However, it has been reported elsewhere that the Bolivian man’s solicitor has confirmed that this story is untrue – it was the long-term relationship with a British woman which made the deportation disproportionate and the reference to the cat was a joke by the immigration judge which backfired. [1]

Learco Chindamo

The decision of the Immigration Tribunal not to deport Chindamo, the 15 year old killer of head master Phillip Lawrence, upon his release from custody, is often cited as an example of a decision under the HRA.

(See for example, the Times 21 August 2007)

Although the HRA was a factor in the case, the Court made it clear that the decision not to deport was not made under the HRA. In fact it was made under the European Union laws on freedom of movement restricting the expulsion of citizens of one member state from another member state.

(EHRC Human Rights Inquiry Report, 2009)

Anthony Rice

‘Freed to kill . . . because his human rights were held sacred’

(Daily Mail, 11 May 2006)

In November 2004 sex offender Anthony Rice was released from prison on parole after having served 16 years of a life sentence for a violent attempted rape. He had previous convictions for rape and indecent assault. In August 2005 he raped and murdered Naomi Bryant while on release on licence. The following year the Chief Inspector of Probation carried out a review of the Parole Board’s decision to release, which concluded that it was a result of a series of mistakes, misjudgements and miscommunications. The review found that the Parole Board’s decision that Rice was safe to release gave insufficient weight to the underlying nature of his risk of harm to others. It found that this happened for a number of reasons, including the "major mistake" of failing to look at his previous offending behaviour, in particular that he had offended against children. One of the other factors was that "the people managing this case started to allow its public protection considerations to be undermined by its human rights considerations". Following this it was widely reported that Rice was freed ‘because of his human rights’.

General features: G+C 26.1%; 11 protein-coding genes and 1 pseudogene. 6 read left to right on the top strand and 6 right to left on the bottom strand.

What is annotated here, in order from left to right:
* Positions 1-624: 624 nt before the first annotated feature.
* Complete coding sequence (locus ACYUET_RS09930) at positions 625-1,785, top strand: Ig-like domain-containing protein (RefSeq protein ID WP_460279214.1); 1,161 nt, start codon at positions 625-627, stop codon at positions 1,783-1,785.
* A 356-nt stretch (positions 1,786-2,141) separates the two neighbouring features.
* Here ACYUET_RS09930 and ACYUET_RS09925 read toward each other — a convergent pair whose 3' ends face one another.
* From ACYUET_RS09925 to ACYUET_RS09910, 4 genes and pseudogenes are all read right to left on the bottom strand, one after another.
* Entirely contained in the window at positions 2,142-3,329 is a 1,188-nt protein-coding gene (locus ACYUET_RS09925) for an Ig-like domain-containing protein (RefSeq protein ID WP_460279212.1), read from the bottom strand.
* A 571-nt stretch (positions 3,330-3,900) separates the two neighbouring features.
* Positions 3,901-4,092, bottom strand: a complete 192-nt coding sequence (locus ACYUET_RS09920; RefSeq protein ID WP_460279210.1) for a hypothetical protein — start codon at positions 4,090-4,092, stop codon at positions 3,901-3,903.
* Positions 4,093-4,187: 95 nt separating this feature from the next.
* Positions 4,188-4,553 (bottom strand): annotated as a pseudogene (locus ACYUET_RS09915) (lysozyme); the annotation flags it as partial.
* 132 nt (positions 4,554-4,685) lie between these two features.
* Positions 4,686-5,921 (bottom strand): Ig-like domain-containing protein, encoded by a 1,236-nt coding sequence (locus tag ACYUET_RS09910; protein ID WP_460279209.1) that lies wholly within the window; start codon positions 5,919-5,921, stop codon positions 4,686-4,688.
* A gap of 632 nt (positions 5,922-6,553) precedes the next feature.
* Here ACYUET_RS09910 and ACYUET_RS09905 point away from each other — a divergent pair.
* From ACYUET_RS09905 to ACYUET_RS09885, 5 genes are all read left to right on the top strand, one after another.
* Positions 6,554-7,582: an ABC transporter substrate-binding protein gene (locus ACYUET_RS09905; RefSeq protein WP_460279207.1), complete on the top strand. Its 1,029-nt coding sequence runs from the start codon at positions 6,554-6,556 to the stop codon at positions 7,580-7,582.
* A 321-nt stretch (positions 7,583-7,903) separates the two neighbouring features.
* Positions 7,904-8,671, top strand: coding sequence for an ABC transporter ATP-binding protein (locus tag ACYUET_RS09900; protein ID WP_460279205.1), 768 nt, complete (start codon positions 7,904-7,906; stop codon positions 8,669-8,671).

The Chief Inspector of Probation later wrote that "it was a huge distortion of our findings when some newspapers said that Rice was released in order to ‘meet his human rights’." The Joint Committee on Human Rights has concluded that "there was no clear causal connection between any interpretation or application of the HRA and the death of Naomi Bryant, because Rice was not in fact released ‘in order to meet his human rights’." [2]

Originally the Coroner decided not to hold an inquest into Bryant’s death after Rice confessed to her murder. Liberty used Article 2 of the Human Rights Act (right to life) to secure an inquest into her death. [3] The inquest also dispelled the myth that the Human Rights Act was the reason for Rice’s release. It found that Bryant was unlawfully killed due to a catalogue of public authority failings. The jury found that errors by the prison, parole board, probation services and other agencies directly contributed to her death.

Dennis Nilsen

"The Human Rights Act 2000 allowed: SERIAL killer Dennis Nilsen to win a case to look at hardcore pornographic magazines in his cell. He successfully argued that existing rules, which allowed him to look at soft porn magazines, infringed his human rights."

(Daily Mail, 21 November 2006)

Nilsen was denied access to the gay art book he requested by the Prison Governor. The legal case he brought fell at the first hurdle when he was refused permission to have his case heard because he could not establish that there was any breach of his human rights. The decision of the Prison Governor stood.

(EHRC Human Rights Inquiry Report, 2009)


Fast food

"How a suspected car thief…was granted his human right to a KFC bargain bucket and a 2-litre bottle of Pepsi"

(Daily Mail, 7 June 2006)

The HRA does not give any prisoner making a roof top or any similar protest the right to the meal of his choice. The police responded to his refreshment demands as part of their negotiating strategy